Idle as these rumours were, it is a fact that, when I was at Genoa, Signor Gherardi, one of their secretaries of state, very seriously told me, "Monsieur, vous m'avez fait trembler quoique je ne vous ai jamais vu. Sir, you have made me tremble although I never saw you before." And when I smiled and assured him that I was just a simple traveller, he shook his head; but said, he had very authentick information concerning me. He then told me with great gravity, "That while I travelled in Corsica, I was drest in scarlet and gold; but when I payed my respects to the Supreme Council at Corte, I appeared in a full suit of black." These important truths I fairly owned to him, and he seemed to exult over me.

I was more and more obliged to M. de Marboeuf. When I was allowed by my physician, to go to his Excellency's table where we had always a large company, and every thing in great magnificence, he was so careful of me, that he would not suffer me to eat any thing, or taste a glass of wine, more than was prescribed for me. He used to say, "I am here both physician and commander in chief; so you must submit." He very politely prest me to make some stay with him, saying, "We have taken care of you when sick, I think we have a claim to you for a while, when in health." His kindness followed me after I left him. It procured me an agreeable reception from M. Michel, the French charge d'affaires at Genoa; and was the occasion of my being honoured with great civilities at Paris, by M. L'Abbe de Marboeuf conseiller d'etat, brother of the Count, and possessing similar virtues in private life.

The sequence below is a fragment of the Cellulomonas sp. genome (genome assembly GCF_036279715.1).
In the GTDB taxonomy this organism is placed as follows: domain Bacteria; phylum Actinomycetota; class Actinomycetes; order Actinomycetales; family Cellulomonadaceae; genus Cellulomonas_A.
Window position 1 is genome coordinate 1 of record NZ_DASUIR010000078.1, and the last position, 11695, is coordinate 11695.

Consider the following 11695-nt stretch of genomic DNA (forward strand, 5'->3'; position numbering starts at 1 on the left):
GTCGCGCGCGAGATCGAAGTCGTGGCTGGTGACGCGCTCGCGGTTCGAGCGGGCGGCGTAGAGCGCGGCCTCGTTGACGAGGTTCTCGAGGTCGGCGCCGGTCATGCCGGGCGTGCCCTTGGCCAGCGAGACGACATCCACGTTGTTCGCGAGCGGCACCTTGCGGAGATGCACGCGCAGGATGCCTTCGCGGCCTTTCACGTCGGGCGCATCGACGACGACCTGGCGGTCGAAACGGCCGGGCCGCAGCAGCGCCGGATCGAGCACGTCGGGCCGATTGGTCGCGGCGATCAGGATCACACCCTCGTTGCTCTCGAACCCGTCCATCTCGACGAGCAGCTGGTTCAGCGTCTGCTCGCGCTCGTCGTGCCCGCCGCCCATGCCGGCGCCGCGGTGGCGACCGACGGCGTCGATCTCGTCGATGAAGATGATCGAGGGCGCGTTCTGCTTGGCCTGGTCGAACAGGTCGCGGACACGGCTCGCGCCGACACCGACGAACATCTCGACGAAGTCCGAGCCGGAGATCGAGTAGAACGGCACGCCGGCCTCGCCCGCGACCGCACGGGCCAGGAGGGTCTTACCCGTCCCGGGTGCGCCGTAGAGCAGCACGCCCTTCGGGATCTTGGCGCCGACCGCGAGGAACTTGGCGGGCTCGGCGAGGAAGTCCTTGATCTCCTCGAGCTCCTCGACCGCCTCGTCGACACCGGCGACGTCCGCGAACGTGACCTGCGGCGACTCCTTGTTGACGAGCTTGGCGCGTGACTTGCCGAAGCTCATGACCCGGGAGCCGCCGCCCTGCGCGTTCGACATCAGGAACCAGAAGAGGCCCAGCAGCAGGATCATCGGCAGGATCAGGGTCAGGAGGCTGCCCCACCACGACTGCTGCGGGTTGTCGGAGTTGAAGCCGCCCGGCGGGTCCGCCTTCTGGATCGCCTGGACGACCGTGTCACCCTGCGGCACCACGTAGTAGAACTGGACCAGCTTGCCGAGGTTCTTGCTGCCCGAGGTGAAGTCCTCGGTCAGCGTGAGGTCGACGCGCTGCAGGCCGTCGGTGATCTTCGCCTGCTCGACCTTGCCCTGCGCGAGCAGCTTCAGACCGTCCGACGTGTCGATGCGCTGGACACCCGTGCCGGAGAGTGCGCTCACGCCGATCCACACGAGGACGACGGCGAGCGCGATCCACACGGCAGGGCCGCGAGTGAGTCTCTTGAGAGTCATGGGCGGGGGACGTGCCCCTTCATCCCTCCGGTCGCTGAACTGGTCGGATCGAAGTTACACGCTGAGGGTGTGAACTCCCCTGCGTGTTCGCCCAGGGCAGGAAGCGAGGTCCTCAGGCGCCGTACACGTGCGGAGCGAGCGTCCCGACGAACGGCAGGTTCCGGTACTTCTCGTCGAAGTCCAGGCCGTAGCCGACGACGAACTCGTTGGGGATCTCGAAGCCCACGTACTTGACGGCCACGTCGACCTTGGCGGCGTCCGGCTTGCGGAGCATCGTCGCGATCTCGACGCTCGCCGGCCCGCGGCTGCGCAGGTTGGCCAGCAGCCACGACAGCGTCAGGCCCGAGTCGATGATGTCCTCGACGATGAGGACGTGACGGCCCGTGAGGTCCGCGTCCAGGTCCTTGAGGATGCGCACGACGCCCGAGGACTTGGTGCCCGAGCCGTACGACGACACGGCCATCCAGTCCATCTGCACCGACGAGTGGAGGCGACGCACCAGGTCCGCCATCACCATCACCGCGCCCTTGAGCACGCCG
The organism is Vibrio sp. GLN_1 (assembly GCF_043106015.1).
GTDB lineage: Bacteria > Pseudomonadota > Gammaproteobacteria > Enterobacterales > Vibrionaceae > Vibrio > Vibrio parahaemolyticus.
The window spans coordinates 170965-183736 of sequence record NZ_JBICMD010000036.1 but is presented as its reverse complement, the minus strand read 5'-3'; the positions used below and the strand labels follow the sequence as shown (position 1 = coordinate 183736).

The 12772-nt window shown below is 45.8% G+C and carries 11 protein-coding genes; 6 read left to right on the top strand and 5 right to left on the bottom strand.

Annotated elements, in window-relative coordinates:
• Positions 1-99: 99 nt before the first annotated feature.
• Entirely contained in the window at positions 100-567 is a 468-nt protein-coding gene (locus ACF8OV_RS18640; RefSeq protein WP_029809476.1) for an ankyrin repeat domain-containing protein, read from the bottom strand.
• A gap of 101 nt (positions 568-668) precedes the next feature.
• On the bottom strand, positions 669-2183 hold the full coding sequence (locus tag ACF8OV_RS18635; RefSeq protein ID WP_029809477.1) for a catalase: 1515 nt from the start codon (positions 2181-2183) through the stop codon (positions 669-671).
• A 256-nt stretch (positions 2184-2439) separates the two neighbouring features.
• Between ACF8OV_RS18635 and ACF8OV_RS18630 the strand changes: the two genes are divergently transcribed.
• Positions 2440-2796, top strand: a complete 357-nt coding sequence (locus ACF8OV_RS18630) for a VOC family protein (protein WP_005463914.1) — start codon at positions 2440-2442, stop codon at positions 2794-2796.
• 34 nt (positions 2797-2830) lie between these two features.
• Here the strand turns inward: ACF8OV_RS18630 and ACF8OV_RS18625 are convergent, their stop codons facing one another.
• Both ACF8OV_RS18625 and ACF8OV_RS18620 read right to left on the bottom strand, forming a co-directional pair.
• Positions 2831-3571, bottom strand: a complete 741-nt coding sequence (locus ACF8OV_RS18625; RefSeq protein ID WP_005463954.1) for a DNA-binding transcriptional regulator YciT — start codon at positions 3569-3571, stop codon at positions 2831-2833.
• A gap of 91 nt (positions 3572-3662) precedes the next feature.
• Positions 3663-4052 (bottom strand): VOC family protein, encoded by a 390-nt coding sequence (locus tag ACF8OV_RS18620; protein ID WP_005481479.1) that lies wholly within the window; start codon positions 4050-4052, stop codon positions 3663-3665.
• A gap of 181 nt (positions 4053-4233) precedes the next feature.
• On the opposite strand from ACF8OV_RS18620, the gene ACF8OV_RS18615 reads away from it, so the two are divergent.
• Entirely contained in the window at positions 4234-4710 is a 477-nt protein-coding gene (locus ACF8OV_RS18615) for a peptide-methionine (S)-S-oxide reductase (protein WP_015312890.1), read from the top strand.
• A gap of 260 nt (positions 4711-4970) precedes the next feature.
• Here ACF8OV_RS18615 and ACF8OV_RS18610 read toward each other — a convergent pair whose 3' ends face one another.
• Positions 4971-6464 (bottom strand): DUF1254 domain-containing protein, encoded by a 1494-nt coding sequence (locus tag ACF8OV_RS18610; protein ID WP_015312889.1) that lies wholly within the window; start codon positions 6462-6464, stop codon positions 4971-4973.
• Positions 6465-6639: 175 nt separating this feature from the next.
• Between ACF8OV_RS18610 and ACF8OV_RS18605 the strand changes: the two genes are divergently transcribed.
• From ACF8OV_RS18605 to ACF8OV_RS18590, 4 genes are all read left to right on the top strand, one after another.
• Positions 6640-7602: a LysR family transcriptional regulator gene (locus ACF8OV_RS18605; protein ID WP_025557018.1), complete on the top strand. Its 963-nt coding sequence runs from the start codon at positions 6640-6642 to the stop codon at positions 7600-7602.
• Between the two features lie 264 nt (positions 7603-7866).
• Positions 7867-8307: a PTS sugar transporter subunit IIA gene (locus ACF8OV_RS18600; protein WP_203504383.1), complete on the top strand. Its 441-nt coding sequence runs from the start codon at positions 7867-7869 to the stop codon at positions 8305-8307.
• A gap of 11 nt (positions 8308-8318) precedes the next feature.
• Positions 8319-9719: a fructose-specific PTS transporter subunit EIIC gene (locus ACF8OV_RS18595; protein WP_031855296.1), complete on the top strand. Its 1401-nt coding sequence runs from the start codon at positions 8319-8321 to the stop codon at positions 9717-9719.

I quitted Corsica with reluctance, when I thought of the illustrious Paoli. I wrote to him from Bastia, informing him of my illness, which I said, was owing to his having made me a man of so much consequence, that instead of putting me into a snug little room, he had lodged me in the magnificent old palace, where the wind and rain entered.

His answer to my first letter is written with so much spirit, that I begged his permission to publish it, which he granted in the genteelest manner, saying, "I do not remember the contents of the letter; but I have such a confidence in Mr. Boswell, that I am sure he would not publish it if there was any thing in it improper for publick view; so he has my permission." I am thus enabled to present my readers with an original letter from Paoli.